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The God Virus: How Religion Infects Our Lives and Culture and over one million other books are available for Amazon Kindle. Learn more
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God Virus, The:How Religion Infects Our Lives and Culture Paperback – Dec 5 2009


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Product Details

  • Paperback: 241 pages
  • Publisher: Ipc Press (Dec 5 2009)
  • Language: English
  • ISBN-10: 0970950519
  • ISBN-13: 978-0970950512
  • Product Dimensions: 15.2 x 1.3 x 22.9 cm
  • Shipping Weight: 318 g
  • Average Customer Review: 4.7 out of 5 stars  See all reviews (6 customer reviews)
  • Amazon Bestsellers Rank: #59,758 in Books (See Top 100 in Books)

Product Description

About the Author

Darrel Ray, Ed.D. is a psychologist and student of religion for over forty years. Raised in a fundamentalist home, he knows religion from the inside out. He left religion in his thirties, but continued to ask the question, How does religion work on the mind and behavior of those it infects? Because no other authors seemed to be answering this question, he wrote this book as a practical and theoretical guide to those who want to understand religions of all kinds and specifically how to eliminate it from our lives.


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9 of 10 people found the following review helpful By Peter R. Smith on July 2 2012
Format: Paperback Verified Purchase
Drawing the analogy between a disease causing virus and belief in a god, the author takes the reader through the many ways in which religious belief protects the believer from inconvenient facts, literally blocking their reception while all the time working to increase the level of infection. This book didn't address all of my concerns, but it certainly helped me understand why some people believe the most outrageous things in spite of all the evidence against their beliefs. As an atheist living in North America I feel overwhelmed by religious beliefs that enter into every aspect of our society, and which I am expected to tolerate and "respect". But my tolerance has worn thin, and I cannot respect something so illogical and dis-functional, so viewing belief in the same manner as a disease does help put it into context. The author ends his book with the rather vague hope that we will cure ourselves of this disease as science and rational thought prevail. I only wish I was as confident, because I'm starting to see this particular disease as potentially terminal (the author notes that belief in an "end-time" blocks attempts to slow environmental degradation and global warming, etc.) and in desperate need of an antibiotic. A thought provoking read. Highly recommended for all functioning brains.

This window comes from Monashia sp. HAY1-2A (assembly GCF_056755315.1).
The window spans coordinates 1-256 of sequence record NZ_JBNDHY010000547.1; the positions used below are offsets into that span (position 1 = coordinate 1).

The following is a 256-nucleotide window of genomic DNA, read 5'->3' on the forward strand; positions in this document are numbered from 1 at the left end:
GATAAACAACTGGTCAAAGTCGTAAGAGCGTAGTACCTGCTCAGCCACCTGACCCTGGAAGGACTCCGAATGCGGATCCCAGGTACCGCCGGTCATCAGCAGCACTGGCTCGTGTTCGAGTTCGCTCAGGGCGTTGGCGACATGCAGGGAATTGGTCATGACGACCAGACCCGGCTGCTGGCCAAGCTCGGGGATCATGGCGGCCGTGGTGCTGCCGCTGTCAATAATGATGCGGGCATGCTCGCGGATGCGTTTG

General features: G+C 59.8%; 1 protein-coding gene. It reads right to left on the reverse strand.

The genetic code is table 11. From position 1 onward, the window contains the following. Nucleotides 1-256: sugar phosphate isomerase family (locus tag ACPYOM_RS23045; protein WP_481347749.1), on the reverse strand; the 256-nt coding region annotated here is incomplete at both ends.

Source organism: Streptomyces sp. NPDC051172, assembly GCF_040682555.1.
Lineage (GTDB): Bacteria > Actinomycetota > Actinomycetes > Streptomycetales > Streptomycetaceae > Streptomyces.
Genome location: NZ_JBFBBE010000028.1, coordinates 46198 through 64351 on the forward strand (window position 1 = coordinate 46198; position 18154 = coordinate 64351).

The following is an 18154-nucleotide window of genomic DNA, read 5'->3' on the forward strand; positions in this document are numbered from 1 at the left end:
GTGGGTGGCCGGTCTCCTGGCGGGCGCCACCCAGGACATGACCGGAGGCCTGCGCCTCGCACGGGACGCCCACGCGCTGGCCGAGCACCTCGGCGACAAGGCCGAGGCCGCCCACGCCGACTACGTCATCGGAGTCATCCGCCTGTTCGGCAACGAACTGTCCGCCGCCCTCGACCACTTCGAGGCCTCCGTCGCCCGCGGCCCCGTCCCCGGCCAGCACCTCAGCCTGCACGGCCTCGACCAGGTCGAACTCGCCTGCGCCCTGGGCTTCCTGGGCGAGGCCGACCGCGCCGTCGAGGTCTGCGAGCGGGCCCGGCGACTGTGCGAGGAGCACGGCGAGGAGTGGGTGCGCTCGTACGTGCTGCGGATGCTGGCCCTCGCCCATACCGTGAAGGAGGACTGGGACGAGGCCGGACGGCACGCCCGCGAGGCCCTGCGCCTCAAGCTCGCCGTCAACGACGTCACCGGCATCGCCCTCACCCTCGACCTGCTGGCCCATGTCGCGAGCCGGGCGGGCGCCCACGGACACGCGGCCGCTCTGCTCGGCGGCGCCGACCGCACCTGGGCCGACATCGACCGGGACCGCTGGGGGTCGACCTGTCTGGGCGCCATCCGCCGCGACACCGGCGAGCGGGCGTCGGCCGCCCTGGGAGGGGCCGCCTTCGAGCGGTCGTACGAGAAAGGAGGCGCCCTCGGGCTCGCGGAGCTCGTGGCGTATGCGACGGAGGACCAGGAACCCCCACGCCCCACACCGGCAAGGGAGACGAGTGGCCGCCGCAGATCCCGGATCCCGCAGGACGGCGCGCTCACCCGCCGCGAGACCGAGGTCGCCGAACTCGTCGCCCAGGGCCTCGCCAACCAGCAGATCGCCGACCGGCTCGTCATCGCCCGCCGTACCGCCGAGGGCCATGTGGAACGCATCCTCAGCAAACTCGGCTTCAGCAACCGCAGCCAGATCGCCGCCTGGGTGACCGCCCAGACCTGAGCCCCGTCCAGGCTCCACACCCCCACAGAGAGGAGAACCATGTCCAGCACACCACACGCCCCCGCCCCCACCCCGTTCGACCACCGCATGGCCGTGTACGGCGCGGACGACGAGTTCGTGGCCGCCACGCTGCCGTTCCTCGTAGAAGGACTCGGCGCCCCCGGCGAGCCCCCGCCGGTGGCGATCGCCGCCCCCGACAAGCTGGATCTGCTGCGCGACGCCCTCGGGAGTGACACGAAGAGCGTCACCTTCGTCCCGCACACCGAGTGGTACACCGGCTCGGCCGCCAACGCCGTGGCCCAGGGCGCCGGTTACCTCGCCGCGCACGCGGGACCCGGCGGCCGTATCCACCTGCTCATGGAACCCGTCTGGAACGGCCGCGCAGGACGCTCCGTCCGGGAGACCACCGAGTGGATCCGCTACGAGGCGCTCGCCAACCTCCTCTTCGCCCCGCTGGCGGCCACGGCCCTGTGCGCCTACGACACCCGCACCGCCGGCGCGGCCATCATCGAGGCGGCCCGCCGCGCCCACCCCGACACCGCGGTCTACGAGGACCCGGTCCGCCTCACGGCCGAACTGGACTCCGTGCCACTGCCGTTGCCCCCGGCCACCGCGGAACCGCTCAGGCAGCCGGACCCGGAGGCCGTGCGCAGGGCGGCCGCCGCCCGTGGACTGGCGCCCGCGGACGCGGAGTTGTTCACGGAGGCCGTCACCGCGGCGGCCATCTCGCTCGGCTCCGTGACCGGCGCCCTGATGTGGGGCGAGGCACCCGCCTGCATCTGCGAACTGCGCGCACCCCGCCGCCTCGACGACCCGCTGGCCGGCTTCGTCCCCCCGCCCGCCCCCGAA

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2 of 2 people found the following review helpful By Corinne, Ontario, Canada on Nov. 5 2014
Format: Kindle Edition Verified Purchase
I was raised, from the age of nine in a Pentecostal home - in the sect that the Baptists say is demonic! When I was 5, although my mother didn't attend church (and my dad was away participating in WWII) she sent me to a Free Methodist Sunday School because that's the church her parents attended and the minister was keeping tabs on us ("Give me a child before the age of 7 ..."). I recall, during a particularly graphic lecture on sin and hell, that I became very worried I hadn't been a good enough child.

When my father came home, for a while there was a respite; they forgot to send us to Sunday School, spending most of their time celebrating the end of the war and the eventual birth of a son. But then, a handsome, ex-military, British, Pentecostal evangelist came to town and my mother went to gawk at him with some of her female friends and fell head-over-heels for this charmer, so then dragged my father to the revival services, and they both ended up bonkers for Jesus. They sat me down to tell me of the wonderful change there was going to be in our lives, and I started to cry. My father asked my mother (not me): "Why is she crying?" And my mother said (for me) "I don't know; maybe she's just happy." It changed our lives, allright. There were so many more things you could do wrong! Eventually, I developed a facial tic, and that was another thing I did wrong.
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9 of 11 people found the following review helpful By Star Stuff on April 14 2012
Format: Paperback Verified Purchase
Firstly, let me say that I was born & raised in a "very" christian home. My young, defenseless, unformed, impressionable mind believed the nonsense that my parents inculcated into me. I didn't stand a chance, as no child does. It is indeed a "form" of child abuse. I therefore believed the wild, fantastical, supernatural account that was fed to me, for about 25 years. That all ended when I woke up and began to place said beliefs under scrutiny and critical inquiry. That, combined with a level of intellectual honesty resulted (as it always will) in the abandonment of holding false beliefs.

I have read many many books on this subject, and I found this book to be one of the best. Riveting! And whether you are a believer or non-believer, I think that you would find this as captivating as I have, because it reveals the methods that religions use to propagate and survive. The author draws many parallels between religions and biological viruses, which are fascinating, and ring true to those who have experienced the mental and emotion manipulation of religion in general, and/or christinsanity in particular.

A MUST BUY!
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